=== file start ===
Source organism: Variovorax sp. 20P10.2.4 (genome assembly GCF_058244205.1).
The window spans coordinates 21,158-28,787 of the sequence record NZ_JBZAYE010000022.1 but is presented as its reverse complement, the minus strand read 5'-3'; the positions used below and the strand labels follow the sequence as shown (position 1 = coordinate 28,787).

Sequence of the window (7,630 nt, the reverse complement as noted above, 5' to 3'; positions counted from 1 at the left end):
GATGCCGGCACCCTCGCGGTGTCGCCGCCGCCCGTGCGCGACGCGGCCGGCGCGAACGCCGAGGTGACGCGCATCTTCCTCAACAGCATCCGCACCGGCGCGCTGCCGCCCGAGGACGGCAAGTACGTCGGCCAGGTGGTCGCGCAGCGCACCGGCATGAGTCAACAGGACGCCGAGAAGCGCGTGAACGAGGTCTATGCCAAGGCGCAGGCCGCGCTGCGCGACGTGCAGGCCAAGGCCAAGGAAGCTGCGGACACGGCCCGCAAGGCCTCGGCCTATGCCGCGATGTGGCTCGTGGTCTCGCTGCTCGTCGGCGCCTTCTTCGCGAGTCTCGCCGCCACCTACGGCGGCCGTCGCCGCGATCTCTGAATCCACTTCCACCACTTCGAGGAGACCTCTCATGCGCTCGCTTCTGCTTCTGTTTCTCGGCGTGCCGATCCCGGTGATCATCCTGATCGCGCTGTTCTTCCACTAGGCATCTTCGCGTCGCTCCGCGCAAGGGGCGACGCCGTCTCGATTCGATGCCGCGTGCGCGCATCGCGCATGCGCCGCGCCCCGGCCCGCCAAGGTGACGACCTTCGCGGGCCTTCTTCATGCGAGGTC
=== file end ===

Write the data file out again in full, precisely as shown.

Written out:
Source organism: Variovorax sp. 20P10.2.4 (genome assembly GCF_058244205.1).
The window spans coordinates 21,158-28,787 of the sequence record NZ_JBZAYE010000022.1 but is presented as its reverse complement, the minus strand read 5'-3'; the positions used below and the strand labels follow the sequence as shown (position 1 = coordinate 28,787).

Sequence of the window (7,630 nt, the reverse complement as noted above, 5' to 3'; positions counted from 1 at the left end):
GATGCCGGCACCCTCGCGGTGTCGCCGCCGCCCGTGCGCGACGCGGCCGGCGCGAACGCCGAGGTGACGCGCATCTTCCTCAACAGCATCCGCACCGGCGCGCTGCCGCCCGAGGACGGCAAGTACGTCGGCCAGGTGGTCGCGCAGCGCACCGGCATGAGTCAACAGGACGCCGAGAAGCGCGTGAACGAGGTCTATGCCAAGGCGCAGGCCGCGCTGCGCGACGTGCAGGCCAAGGCCAAGGAAGCTGCGGACACGGCCCGCAAGGCCTCGGCCTATGCCGCGATGTGGCTCGTGGTCTCGCTGCTCGTCGGCGCCTTCTTCGCGAGTCTCGCCGCCACCTACGGCGGCCGTCGCCGCGATCTCTGAATCCACTTCCACCACTTCGAGGAGACCTCTCATGCGCTCGCTTCTGCTTCTGTTTCTCGGCGTGCCGATCCCGGTGATCATCCTGATCGCGCTGTTCTTCCACTAGGCATCTTCGCGTCGCTCCGCGCAAGGGGCGACGCCGTCTCGATTCGATGCCGCGTGCGCGCATCGCGCATGCGCCGCGCCCCGGCCCGCCAAGGTGACGACCTTCGCGGGCCTTCTTCATGCGAGGTC